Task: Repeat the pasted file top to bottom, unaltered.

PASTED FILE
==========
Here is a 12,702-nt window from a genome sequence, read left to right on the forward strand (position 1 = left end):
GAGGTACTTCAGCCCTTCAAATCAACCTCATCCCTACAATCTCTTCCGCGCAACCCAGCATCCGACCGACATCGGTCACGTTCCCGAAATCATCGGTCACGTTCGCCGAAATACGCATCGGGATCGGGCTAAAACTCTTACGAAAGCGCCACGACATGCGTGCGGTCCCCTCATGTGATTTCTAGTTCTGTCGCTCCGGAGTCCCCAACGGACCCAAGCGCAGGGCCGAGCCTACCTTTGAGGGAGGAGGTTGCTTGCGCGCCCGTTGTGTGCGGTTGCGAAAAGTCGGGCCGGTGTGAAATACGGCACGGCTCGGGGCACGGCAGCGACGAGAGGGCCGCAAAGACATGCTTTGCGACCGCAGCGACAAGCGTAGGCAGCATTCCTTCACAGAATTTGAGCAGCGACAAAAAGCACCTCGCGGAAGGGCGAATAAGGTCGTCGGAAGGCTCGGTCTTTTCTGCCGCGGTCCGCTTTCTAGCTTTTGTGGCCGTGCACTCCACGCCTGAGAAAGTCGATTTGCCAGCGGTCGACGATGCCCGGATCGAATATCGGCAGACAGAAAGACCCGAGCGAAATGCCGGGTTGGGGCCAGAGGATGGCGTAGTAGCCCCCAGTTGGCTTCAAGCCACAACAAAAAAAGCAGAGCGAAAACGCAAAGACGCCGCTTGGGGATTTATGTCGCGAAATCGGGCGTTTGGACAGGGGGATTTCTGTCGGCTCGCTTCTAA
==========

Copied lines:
Here is a 12,702-nt window from a genome sequence, read left to right on the forward strand (position 1 = left end):
GAGGTACTTCAGCCCTTCAAATCAACCTCATCCCTACAATCTCTTCCGCGCAACCCAGCATCCGACCGACATCGGTCACGTTCCCGAAATCATCGGTCACGTTCGCCGAAATACGCATCGGGATCGGGCTAAAACTCTTACGAAAGCGCCACGACATGCGTGCGGTCCCCTCATGTGATTTCTAGTTCTGTCGCTCCGGAGTCCCCAACGGACCCAAGCGCAGGGCCGAGCCTACCTTTGAGGGAGGAGGTTGCTTGCGCGCCCGTTGTGTGCGGTTGCGAAAAGTCGGGCCGGTGTGAAATACGGCACGGCTCGGGGCACGGCAGCGACGAGAGGGCCGCAAAGACATGCTTTGCGACCGCAGCGACAAGCGTAGGCAGCATTCCTTCACAGAATTTGAGCAGCGACAAAAAGCACCTCGCGGAAGGGCGAATAAGGTCGTCGGAAGGCTCGGTCTTTTCTGCCGCGGTCCGCTTTCTAGCTTTTGTGGCCGTGCACTCCACGCCTGAGAAAGTCGATTTGCCAGCGGTCGACGATGCCCGGATCGAATATCGGCAGACAGAAAGACCCGAGCGAAATGCCGGGTTGGGGCCAGAGGATGGCGTAGTAGCCCCCAGTTGGCTTCAAGCCACAACAAAAAAAGCAGAGCGAAAACGCAAAGACGCCGCTTGGGGATTTATGTCGCGAAATCGGGCGTTTGGACAGGGGGATTTCTGTCGGCTCGCTTCTAA